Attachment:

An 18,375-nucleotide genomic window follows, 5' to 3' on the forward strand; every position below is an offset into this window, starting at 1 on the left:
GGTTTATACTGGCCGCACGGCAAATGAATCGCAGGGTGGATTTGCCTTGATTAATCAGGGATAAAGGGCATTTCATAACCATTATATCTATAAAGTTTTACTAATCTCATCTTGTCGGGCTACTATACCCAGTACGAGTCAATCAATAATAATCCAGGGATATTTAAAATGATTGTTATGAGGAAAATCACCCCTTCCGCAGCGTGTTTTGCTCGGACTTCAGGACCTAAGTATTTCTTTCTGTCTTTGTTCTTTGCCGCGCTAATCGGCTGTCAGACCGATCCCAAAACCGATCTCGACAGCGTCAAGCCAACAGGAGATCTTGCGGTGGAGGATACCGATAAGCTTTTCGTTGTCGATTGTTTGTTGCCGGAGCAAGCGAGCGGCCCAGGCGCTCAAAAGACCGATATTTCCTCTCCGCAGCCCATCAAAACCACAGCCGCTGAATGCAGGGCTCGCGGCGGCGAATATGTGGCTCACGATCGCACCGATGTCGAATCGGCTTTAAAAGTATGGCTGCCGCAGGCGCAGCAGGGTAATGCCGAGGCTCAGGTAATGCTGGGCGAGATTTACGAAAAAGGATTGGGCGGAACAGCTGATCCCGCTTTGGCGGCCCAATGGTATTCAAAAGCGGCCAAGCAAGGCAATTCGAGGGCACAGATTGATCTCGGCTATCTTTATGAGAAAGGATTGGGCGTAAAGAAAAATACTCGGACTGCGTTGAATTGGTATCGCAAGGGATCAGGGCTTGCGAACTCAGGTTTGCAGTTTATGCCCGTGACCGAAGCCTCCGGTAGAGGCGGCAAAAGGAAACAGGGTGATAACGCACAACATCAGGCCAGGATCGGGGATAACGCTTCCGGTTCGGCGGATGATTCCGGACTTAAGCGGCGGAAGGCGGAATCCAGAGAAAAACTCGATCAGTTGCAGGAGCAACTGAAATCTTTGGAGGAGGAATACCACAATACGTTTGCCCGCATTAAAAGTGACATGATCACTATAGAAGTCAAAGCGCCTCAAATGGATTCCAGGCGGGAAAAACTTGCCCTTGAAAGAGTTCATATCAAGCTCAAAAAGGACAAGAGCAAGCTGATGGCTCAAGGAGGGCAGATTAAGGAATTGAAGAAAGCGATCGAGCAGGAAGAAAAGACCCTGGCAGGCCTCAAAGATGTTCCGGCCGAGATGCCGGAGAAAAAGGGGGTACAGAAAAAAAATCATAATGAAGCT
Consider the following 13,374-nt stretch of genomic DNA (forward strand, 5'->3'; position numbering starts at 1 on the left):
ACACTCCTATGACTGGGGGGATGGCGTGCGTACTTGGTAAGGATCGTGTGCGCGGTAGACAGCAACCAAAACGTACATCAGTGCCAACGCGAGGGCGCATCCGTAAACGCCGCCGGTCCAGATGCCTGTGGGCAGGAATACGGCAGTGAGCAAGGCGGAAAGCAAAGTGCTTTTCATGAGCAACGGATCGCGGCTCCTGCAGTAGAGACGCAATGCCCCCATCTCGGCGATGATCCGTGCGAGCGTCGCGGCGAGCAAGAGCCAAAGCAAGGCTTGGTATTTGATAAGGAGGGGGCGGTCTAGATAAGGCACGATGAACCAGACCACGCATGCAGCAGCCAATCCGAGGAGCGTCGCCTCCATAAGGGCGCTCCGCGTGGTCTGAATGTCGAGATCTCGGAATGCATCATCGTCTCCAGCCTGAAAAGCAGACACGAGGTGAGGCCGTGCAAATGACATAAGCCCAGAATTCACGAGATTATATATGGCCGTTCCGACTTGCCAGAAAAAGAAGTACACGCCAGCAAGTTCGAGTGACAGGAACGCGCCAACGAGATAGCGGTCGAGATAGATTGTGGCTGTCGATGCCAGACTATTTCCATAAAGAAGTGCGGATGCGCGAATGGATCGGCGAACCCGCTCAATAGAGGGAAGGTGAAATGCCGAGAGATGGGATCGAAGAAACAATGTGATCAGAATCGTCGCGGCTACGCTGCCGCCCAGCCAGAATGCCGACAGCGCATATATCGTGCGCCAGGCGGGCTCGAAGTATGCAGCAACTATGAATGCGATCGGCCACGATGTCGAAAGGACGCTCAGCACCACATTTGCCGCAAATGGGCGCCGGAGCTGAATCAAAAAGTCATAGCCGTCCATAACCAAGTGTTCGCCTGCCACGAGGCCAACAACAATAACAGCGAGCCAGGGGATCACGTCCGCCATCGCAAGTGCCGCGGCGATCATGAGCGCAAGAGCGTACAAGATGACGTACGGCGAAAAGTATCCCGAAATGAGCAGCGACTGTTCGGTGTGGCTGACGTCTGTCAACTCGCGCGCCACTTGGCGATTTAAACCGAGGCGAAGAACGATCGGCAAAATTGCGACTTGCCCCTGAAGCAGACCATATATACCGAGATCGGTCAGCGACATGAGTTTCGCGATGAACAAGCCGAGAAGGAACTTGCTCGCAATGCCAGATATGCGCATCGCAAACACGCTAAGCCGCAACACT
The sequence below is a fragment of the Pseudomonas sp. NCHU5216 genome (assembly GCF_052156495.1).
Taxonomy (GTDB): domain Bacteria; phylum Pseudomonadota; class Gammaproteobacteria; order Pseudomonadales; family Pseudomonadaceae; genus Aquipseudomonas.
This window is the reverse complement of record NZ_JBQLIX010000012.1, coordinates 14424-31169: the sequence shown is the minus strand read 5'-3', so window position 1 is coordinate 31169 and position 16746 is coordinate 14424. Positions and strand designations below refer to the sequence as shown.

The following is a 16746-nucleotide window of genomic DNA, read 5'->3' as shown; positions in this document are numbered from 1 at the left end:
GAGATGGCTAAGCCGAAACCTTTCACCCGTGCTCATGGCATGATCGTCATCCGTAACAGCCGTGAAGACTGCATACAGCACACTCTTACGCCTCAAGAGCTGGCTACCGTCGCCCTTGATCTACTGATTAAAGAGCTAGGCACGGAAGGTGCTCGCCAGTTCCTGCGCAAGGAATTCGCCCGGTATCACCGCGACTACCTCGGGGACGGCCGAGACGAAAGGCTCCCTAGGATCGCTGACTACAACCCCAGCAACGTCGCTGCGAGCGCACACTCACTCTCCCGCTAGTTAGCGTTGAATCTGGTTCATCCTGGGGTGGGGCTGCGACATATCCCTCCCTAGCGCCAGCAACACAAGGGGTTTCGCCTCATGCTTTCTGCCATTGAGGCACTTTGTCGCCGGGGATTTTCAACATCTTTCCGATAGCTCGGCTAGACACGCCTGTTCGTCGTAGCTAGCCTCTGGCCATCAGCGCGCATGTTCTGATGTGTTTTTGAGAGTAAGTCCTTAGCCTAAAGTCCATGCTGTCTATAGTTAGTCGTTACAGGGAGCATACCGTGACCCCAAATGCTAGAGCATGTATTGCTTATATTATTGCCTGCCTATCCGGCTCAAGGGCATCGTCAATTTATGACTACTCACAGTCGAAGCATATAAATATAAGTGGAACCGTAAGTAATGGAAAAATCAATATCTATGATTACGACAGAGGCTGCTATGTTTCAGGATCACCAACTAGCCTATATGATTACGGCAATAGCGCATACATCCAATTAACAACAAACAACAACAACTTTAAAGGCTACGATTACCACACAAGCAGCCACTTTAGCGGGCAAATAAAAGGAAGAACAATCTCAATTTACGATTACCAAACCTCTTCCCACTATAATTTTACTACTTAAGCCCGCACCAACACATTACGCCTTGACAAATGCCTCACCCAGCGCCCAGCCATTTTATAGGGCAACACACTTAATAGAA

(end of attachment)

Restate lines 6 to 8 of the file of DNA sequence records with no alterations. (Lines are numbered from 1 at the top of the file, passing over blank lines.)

Taxonomy (GTDB): domain Bacteria; phylum Pseudomonadota; class Gammaproteobacteria; order Pseudomonadales; family Pseudomonadaceae; genus Aquipseudomonas.
This window is the reverse complement of record NZ_JBQLIX010000012.1, coordinates 14424-31169: the sequence shown is the minus strand read 5'-3', so window position 1 is coordinate 31169 and position 16746 is coordinate 14424. Positions and strand designations below refer to the sequence as shown.

The following is a 16746-nucleotide window of genomic DNA, read 5'->3' as shown; positions in this document are numbered from 1 at the left end: